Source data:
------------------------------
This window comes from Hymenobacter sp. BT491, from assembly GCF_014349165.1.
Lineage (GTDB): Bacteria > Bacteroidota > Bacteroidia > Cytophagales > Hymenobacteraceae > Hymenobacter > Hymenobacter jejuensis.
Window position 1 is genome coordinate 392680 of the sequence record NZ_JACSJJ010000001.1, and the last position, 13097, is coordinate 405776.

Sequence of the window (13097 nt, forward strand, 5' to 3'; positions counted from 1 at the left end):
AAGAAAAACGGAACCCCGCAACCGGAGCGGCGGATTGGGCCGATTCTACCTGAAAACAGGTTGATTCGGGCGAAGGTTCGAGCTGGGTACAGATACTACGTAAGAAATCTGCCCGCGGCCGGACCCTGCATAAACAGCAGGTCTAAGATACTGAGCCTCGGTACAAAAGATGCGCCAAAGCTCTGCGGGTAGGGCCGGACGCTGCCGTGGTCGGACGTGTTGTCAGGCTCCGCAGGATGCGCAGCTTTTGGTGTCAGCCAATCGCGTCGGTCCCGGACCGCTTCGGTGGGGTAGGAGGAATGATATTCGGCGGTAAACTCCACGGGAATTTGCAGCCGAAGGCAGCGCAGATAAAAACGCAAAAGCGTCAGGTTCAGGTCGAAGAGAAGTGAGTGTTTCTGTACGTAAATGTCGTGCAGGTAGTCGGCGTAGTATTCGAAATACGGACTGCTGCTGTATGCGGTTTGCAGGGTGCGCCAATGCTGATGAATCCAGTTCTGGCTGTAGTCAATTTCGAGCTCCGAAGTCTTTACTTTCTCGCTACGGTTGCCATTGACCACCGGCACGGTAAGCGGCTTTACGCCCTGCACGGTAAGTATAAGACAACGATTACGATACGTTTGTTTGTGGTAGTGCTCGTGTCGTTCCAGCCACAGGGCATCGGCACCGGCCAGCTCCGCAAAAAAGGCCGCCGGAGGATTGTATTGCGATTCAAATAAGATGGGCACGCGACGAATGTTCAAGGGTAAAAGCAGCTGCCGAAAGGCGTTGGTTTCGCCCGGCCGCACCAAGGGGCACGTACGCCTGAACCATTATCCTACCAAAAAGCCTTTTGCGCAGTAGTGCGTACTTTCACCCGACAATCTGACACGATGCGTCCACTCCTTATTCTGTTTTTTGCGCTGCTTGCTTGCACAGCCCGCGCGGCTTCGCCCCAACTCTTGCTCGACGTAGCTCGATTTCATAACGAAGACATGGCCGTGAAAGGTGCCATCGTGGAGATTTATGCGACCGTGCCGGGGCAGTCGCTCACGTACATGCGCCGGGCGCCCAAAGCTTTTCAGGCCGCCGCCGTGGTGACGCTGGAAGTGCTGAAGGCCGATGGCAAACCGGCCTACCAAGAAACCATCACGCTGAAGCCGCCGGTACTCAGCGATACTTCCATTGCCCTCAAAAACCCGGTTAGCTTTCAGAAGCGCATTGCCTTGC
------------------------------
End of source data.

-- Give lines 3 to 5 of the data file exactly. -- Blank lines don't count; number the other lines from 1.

Window position 1 is genome coordinate 392680 of the sequence record NZ_JACSJJ010000001.1, and the last position, 13097, is coordinate 405776.

Sequence of the window (13097 nt, forward strand, 5' to 3'; positions counted from 1 at the left end):
AAGAAAAACGGAACCCCGCAACCGGAGCGGCGGATTGGGCCGATTCTACCTGAAAACAGGTTGATTCGGGCGAAGGTTCGAGCTGGGTACAGATACTACGTAAGAAATCTGCCCGCGGCCGGACCCTGCATAAACAGCAGGTCTAAGATACTGAGCCTCGGTACAAAAGATGCGCCAAAGCTCTGCGGGTAGGGCCGGACGCTGCCGTGGTCGGACGTGTTGTCAGGCTCCGCAGGATGCGCAGCTTTTGGTGTCAGCCAATCGCGTCGGTCCCGGACCGCTTCGGTGGGGTAGGAGGAATGATATTCGGCGGTAAACTCCACGGGAATTTGCAGCCGAAGGCAGCGCAGATAAAAACGCAAAAGCGTCAGGTTCAGGTCGAAGAGAAGTGAGTGTTTCTGTACGTAAATGTCGTGCAGGTAGTCGGCGTAGTATTCGAAATACGGACTGCTGCTGTATGCGGTTTGCAGGGTGCGCCAATGCTGATGAATCCAGTTCTGGCTGTAGTCAATTTCGAGCTCCGAAGTCTTTACTTTCTCGCTACGGTTGCCATTGACCACCGGCACGGTAAGCGGCTTTACGCCCTGCACGGTAAGTATAAGACAACGATTACGATACGTTTGTTTGTGGTAGTGCTCGTGTCGTTCCAGCCACAGGGCATCGGCACCGGCCAGCTCCGCAAAAAAGGCCGCCGGAGGATTGTATTGCGATTCAAATAAGATGGGCACGCGACGAATGTTCAAGGGTAAAAGCAGCTGCCGAAAGGCGTTGGTTTCGCCCGGCCGCACCAAGGGGCACGTACGCCTGAACCATTATCCTACCAAAAAGCCTTTTGCGCAGTAGTGCGTACTTTCACCCGACAATCTGACACGATGCGTCCACTCCTTATTCTGTTTTTTGCGCTGCTTGCTTGCACAGCCCGCGCGGCTTCGCCCCAACTCTTGCTCGACGTAGCTCGATTTCATAACGAAGACATGGCCGTGAAAGGTGCCATCGTGGAGATTTATGCGACCGTGCCGGGGCAGTCGCTCACGTACATGCGCCGGGCGCCCAAAGCTTTTCAGGCCGCCGCCGTGGTGACGCTGGAAGTGCTGAAGGCCGATGGCAAACCGGCCTACCAAGAAACCATCACGCTGAAGCCGCCGGTACTCAGCGATACTTCCATTGCCCTCAAAAACCCGGTTAGCTTTCAGAAGCGCATTGCCTTGC